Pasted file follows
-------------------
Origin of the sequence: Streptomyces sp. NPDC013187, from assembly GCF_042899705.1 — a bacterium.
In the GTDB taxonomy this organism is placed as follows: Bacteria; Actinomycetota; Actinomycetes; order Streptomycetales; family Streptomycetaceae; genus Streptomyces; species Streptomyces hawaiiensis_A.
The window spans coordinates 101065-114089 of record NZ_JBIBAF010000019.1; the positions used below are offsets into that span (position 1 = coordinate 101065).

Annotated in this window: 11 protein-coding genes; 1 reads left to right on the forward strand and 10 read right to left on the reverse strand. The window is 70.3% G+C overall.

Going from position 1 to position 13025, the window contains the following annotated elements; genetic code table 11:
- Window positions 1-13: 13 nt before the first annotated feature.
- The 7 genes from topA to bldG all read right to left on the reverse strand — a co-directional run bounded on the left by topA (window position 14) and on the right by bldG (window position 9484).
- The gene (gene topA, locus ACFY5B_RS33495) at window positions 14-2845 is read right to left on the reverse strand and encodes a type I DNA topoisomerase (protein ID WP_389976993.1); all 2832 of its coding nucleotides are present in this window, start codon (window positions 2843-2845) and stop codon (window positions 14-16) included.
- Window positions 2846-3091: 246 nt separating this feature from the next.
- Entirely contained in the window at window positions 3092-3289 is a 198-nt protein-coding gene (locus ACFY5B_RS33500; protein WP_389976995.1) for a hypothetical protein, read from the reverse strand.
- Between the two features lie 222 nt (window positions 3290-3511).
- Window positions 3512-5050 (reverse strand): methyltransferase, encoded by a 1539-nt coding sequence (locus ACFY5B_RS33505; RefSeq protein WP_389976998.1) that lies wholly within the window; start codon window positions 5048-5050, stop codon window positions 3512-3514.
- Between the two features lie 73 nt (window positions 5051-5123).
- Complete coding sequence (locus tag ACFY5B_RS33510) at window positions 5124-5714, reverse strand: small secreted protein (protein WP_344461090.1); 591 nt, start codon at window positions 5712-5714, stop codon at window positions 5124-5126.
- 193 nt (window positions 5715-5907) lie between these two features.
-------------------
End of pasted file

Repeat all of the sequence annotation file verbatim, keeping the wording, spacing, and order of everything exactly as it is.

Origin of the sequence: Streptomyces sp. NPDC013187, from assembly GCF_042899705.1 — a bacterium.
In the GTDB taxonomy this organism is placed as follows: Bacteria; Actinomycetota; Actinomycetes; order Streptomycetales; family Streptomycetaceae; genus Streptomyces; species Streptomyces hawaiiensis_A.
The window spans coordinates 101065-114089 of record NZ_JBIBAF010000019.1; the positions used below are offsets into that span (position 1 = coordinate 101065).

Annotated in this window: 11 protein-coding genes; 1 reads left to right on the forward strand and 10 read right to left on the reverse strand. The window is 70.3% G+C overall.

Going from position 1 to position 13025, the window contains the following annotated elements; genetic code table 11:
- Window positions 1-13: 13 nt before the first annotated feature.
- The 7 genes from topA to bldG all read right to left on the reverse strand — a co-directional run bounded on the left by topA (window position 14) and on the right by bldG (window position 9484).
- The gene (gene topA, locus ACFY5B_RS33495) at window positions 14-2845 is read right to left on the reverse strand and encodes a type I DNA topoisomerase (protein ID WP_389976993.1); all 2832 of its coding nucleotides are present in this window, start codon (window positions 2843-2845) and stop codon (window positions 14-16) included.
- Window positions 2846-3091: 246 nt separating this feature from the next.
- Entirely contained in the window at window positions 3092-3289 is a 198-nt protein-coding gene (locus ACFY5B_RS33500; protein WP_389976995.1) for a hypothetical protein, read from the reverse strand.
- Between the two features lie 222 nt (window positions 3290-3511).
- Window positions 3512-5050 (reverse strand): methyltransferase, encoded by a 1539-nt coding sequence (locus ACFY5B_RS33505; RefSeq protein WP_389976998.1) that lies wholly within the window; start codon window positions 5048-5050, stop codon window positions 3512-3514.
- Between the two features lie 73 nt (window positions 5051-5123).
- Complete coding sequence (locus tag ACFY5B_RS33510) at window positions 5124-5714, reverse strand: small secreted protein (protein WP_344461090.1); 591 nt, start codon at window positions 5712-5714, stop codon at window positions 5124-5126.
- 193 nt (window positions 5715-5907) lie between these two features.